George Brown Dance students recently wrapped up filming for Unleashed 2021. This year’s performance will be presented virtually with four new pieces created for the screen. CBJ & GBD faculty member, Jennifer Robichaud, worked with the P101 Dance Performance Preparation class to develop a new work entitled Coping With Kanye.
Hear from her about her career and teaching with GBD, and her process in the development of her new work.
“…Coping With Kanye, explores the coping mechanisms used in the face of stress or trauma, thoughts and behaviours used to handle internal and external triggers.”
Q: Could you please introduce yourself?
A: I teach in both the Commercial and Dance Performance Programs at George Brown Dance. I am the Artistic Director of Larchaud Dance Project, a company known for highly physical and multi-disciplinary site-specific work. Outside of my work with Larchaud, I work independently as a dance artist (dancer, choreography, educator) for many different companies and artists. Most recently I have been collaborating with Jono Lawley of ELD Films under the collective ELDLDP, creating projects involving film and movement.
Q: You are on faculty at George Brown Dance. How long have you been a teacher for GBD and what do you teach?
A: This is my fourth year on faculty at George Brown Dance. I primarily teach jazz technique in the Commercial Dance program and Business Skill for Dancers to the graduating students in both the Commercial and Dance Performance programs. I’ve also had the pleasure of leading professional practice workshops where I’ve focused on conditioning and wellness for dancers.
Q: You are choreographing for Unleashed. Could you share a little of what your piece is about and what inspired it?
A: This piece, Coping With Kanye, explores the coping mechanisms used in the face of stress or trauma, thoughts and behaviours used to handle internal and external triggers. I came in to the studio with a very broad base to work from – perceptions vs. reality. As we began to delve into creation and I began to speak to the dancers about their thoughts, personal experiences, ad their innate responses, I realized that all of our discussions came down to coping. These coping mechanisms (both positive and negative), shed light on how we deal, avoid, manipulate or endure life circumstances, on a personal, communal, and global level.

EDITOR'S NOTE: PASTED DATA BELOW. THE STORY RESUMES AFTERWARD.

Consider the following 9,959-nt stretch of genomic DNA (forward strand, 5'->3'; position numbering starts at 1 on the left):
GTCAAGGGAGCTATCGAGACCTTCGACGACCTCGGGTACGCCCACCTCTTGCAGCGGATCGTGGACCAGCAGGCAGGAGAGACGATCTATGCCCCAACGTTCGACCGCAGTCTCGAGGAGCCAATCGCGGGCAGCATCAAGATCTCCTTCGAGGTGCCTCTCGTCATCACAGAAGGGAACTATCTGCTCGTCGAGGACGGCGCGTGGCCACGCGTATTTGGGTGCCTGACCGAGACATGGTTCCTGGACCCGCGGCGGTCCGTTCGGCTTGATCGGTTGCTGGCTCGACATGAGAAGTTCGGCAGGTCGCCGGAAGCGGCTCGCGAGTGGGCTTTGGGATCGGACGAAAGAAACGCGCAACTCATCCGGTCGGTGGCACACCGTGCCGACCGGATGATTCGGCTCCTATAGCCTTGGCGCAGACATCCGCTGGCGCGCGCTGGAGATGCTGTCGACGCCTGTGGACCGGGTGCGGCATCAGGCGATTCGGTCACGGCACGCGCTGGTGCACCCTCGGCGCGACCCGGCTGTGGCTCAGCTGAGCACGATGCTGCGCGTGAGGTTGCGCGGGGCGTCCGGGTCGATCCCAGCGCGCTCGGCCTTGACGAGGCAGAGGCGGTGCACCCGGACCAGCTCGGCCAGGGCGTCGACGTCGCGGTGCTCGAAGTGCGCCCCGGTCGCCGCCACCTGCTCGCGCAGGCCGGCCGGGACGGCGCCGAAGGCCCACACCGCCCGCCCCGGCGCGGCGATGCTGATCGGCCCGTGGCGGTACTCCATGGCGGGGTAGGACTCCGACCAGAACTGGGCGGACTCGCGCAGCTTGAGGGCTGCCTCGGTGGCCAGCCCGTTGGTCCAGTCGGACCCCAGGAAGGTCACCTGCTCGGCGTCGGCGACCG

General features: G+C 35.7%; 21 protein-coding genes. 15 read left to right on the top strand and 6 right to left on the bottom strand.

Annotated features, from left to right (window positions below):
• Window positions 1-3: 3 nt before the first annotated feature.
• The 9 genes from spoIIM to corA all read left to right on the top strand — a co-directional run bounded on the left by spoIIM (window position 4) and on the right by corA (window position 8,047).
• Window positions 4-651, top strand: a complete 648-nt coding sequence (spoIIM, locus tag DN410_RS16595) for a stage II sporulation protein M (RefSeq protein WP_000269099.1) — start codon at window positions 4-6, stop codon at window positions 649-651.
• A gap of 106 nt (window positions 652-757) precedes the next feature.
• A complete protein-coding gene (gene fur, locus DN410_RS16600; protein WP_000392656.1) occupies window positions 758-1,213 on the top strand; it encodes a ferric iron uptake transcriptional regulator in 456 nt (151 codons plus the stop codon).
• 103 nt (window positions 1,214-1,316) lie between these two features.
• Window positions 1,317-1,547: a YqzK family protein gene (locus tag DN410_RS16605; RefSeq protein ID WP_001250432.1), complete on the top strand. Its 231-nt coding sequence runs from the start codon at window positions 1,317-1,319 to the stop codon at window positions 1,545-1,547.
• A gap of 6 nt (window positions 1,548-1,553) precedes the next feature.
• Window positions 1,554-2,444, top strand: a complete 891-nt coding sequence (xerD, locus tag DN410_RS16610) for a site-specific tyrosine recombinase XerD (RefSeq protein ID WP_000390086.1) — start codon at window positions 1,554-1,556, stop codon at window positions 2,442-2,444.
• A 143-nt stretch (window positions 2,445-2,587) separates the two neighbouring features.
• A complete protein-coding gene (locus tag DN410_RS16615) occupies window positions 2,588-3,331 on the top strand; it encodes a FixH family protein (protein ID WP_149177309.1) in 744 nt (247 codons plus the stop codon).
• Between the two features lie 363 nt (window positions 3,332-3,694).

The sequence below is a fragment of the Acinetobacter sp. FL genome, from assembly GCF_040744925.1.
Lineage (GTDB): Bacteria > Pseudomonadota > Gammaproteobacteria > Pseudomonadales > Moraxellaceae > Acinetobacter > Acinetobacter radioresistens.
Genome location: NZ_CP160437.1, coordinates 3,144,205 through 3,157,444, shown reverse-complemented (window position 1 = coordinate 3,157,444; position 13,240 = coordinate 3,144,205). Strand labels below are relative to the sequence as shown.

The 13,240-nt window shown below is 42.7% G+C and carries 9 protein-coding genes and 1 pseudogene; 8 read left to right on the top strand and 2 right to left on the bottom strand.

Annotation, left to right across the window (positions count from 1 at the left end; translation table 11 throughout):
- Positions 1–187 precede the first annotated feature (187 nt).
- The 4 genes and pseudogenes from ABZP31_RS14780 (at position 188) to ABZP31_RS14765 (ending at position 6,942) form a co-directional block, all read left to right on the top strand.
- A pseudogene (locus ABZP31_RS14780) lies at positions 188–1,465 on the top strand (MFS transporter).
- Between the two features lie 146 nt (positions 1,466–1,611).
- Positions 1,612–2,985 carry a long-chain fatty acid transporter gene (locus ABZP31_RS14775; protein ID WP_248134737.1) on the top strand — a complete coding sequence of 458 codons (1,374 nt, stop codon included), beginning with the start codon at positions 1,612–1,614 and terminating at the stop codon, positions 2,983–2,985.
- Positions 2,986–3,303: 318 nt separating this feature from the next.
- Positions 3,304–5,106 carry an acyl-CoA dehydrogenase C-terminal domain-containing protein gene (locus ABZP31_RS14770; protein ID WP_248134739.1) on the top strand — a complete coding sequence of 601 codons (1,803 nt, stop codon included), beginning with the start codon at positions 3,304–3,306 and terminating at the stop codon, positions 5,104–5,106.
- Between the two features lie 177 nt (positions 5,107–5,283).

Q: This year, choreographers are working in a hybrid process with some rehearsals held in the studio and others held virtually. What is your creation process typically like? Has it changed for the hybrid process?
A: I work very collaboratively. At first, I thought that the hybrid process (creation in both the studio and online) would inhibit this approach. I was proven wrong. Realizing that group choreography would be less productive online, I took the virtual time to connect with dancers one-on-one. This process allowed me to connect with students on a very personal level. I was very humbled by their honesty, vulnerability, humour, and willingness to give a part of themselves to the work.
Q: With this piece, what has been the greatest challenge? What was the greatest surprise?
A: The greatest challenge was not being able to physically connect with each other. I have a deep-rooted love for partnering that has been stifled over the years. The greatest surprise was not so much of a surprise – I applaud the dancers for being so resilient, for constantly adapting to changing circumstances, and for dealing with my random tangents in rehearsal.
Q: What do you enjoy most about working with George Brown Dance?
A: I enjoy meeting and working with very diverse groups of dancers from a variety of backgrounds that contribute to both class work and the choreographic process. I am also honoured to work in collaboration with talented and celebrated colleagues that I both respect and admire.
George Brown Dance is a partnership between George Brown College and Ballet Jörgen.
See more info about the P101 Dance Performance Preparation